When protests and riots occurred, many of them said it was a necessary outlet for people to vent their feelings of anger and frustration. Others, in recently formed political groups, stated that riots were a necessary expression of anger. Looting of businesses did not harm anyone and besides, it was a form of reparations. After all, insurance companies exist to make good any and all types of negative behavior. We understand why we are confused and why the word 'lunacy' pops up every once in a while or actually, more often. Practically speaking, we decided it was the right time to sell our stock in short-term insurers. Heck, we did say we don't understand much anymore but we still have a few brain cells remaining.  

We’re a little slow to understand and catch the new trends. What can one do? It’s one of the risks of life and so one finds oneself left in the dust. Along came the concept of ‘defund the police’. Frankly, we were horrified when we first heard it. Actually, we thought it was a new comedy show. But like all things, when a person puts one’s mind to it, the sense of it surfaces. Sometimes, we make the mistake of allowing reality to interfere with big and bold ideas. Should the police be the cause of much of the crime that infests humanity, then the concept of ridding societies of police forces is a brilliant step. We can see that now.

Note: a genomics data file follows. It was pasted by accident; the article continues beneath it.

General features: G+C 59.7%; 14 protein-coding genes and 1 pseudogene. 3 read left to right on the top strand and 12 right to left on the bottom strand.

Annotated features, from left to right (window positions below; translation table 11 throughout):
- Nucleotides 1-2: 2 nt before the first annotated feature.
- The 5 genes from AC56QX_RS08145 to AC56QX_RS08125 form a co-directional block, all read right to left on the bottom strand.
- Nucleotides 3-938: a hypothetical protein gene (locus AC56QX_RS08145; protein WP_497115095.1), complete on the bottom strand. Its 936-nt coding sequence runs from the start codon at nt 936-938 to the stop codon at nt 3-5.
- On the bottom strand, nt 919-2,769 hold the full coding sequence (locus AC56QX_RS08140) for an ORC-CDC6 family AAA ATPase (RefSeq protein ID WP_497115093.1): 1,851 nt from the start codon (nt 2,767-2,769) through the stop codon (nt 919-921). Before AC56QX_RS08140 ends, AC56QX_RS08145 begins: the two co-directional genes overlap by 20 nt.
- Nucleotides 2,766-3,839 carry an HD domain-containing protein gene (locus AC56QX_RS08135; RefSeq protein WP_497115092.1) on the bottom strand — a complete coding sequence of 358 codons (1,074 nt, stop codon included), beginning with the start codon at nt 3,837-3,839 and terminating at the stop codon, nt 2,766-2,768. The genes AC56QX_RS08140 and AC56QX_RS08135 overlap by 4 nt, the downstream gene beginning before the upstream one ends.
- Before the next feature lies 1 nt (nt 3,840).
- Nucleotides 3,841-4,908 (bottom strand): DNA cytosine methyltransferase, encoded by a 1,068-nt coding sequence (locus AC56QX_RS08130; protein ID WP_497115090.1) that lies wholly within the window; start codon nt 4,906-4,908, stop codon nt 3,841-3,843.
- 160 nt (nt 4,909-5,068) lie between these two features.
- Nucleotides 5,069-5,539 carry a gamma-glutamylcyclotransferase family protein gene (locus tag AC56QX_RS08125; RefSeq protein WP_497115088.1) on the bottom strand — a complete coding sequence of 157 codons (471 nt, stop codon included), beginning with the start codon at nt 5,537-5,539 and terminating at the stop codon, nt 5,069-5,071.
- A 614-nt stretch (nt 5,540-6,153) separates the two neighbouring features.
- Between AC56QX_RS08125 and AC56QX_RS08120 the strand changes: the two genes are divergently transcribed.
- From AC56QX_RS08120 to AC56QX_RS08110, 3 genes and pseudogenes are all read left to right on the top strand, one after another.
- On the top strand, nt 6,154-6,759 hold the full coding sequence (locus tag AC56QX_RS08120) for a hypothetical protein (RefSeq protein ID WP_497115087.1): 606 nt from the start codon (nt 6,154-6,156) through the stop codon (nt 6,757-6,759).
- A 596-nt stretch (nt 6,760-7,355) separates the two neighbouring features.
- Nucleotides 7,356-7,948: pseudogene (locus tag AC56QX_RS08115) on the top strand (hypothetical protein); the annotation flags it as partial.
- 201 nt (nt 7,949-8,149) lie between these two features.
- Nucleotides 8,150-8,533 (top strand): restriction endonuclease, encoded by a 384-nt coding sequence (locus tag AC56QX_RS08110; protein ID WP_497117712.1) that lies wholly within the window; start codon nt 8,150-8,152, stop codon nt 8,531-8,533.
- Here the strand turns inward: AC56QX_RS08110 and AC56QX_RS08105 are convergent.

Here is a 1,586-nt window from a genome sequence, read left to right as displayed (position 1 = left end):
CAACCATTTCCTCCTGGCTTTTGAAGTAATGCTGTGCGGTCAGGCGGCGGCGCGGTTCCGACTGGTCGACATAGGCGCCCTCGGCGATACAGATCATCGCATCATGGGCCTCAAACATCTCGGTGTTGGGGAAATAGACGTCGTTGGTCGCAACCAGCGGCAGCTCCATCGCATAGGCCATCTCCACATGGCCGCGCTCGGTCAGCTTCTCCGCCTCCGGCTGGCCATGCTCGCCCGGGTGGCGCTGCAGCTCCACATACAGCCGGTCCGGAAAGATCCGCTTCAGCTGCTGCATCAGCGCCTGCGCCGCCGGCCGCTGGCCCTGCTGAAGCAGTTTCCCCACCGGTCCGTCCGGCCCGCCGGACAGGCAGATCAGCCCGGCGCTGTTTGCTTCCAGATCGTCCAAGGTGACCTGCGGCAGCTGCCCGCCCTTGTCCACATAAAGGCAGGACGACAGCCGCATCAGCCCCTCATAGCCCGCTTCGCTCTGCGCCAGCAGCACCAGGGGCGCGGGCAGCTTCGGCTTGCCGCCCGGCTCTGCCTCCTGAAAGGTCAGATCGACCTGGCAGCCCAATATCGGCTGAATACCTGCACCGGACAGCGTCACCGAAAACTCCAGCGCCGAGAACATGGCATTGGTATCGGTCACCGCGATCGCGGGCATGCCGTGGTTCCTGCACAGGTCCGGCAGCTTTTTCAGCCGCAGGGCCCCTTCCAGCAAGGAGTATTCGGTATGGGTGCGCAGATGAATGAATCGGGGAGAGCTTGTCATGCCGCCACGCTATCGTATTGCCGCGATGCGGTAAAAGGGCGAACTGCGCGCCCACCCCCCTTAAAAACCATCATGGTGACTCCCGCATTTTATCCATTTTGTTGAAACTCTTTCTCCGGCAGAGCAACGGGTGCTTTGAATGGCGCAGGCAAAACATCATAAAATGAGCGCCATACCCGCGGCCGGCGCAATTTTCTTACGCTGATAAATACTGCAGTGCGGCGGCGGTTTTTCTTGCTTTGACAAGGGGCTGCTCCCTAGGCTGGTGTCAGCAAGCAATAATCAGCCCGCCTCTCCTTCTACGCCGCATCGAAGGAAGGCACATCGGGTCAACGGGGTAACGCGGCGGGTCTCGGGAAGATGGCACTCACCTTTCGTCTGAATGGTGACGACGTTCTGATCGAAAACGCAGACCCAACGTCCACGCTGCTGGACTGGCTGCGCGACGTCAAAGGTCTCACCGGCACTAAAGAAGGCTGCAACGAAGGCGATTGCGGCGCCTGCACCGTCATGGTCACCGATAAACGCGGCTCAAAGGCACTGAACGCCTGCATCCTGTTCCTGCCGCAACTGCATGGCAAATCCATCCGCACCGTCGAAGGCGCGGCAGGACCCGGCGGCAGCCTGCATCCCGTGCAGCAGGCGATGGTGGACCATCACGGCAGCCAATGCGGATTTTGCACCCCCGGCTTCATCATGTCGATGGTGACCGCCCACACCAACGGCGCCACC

Have you noticed that once a person buys into an idea, a concept, you can take it so much further? Get rid of the police, hence, no more crime. No more criminal lawyers, judges, prosecutors. Get this—no more prisons. In one bold stroke, we can have millions of jobs disappear and save billions. Okay, we’ll have a large unemployment problem, but this can be alleviated because we have more big ideas. As an aside, we have always been tickled by the concept of criminal lawyers, but I suppose we should have been afraid rather than tickled. Fortunately, this could be ending.